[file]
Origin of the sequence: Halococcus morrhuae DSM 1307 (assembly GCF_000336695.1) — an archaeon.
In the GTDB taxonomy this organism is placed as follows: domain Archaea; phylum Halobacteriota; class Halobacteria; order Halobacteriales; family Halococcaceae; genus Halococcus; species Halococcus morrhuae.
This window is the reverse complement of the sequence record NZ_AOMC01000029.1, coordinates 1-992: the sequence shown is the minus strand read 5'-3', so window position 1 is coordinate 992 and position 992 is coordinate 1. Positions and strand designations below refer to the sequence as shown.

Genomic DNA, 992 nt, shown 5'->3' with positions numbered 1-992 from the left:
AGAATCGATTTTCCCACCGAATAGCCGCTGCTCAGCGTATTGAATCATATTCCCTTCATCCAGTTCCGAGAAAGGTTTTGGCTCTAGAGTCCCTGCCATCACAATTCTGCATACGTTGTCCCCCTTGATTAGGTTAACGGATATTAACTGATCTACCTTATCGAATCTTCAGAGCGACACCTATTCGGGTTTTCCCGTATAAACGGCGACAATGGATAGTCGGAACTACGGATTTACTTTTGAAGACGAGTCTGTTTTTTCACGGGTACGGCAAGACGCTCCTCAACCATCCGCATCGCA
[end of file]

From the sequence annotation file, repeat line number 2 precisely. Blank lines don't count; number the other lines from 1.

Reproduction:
In the GTDB taxonomy this organism is placed as follows: domain Archaea; phylum Halobacteriota; class Halobacteria; order Halobacteriales; family Halococcaceae; genus Halococcus; species Halococcus morrhuae.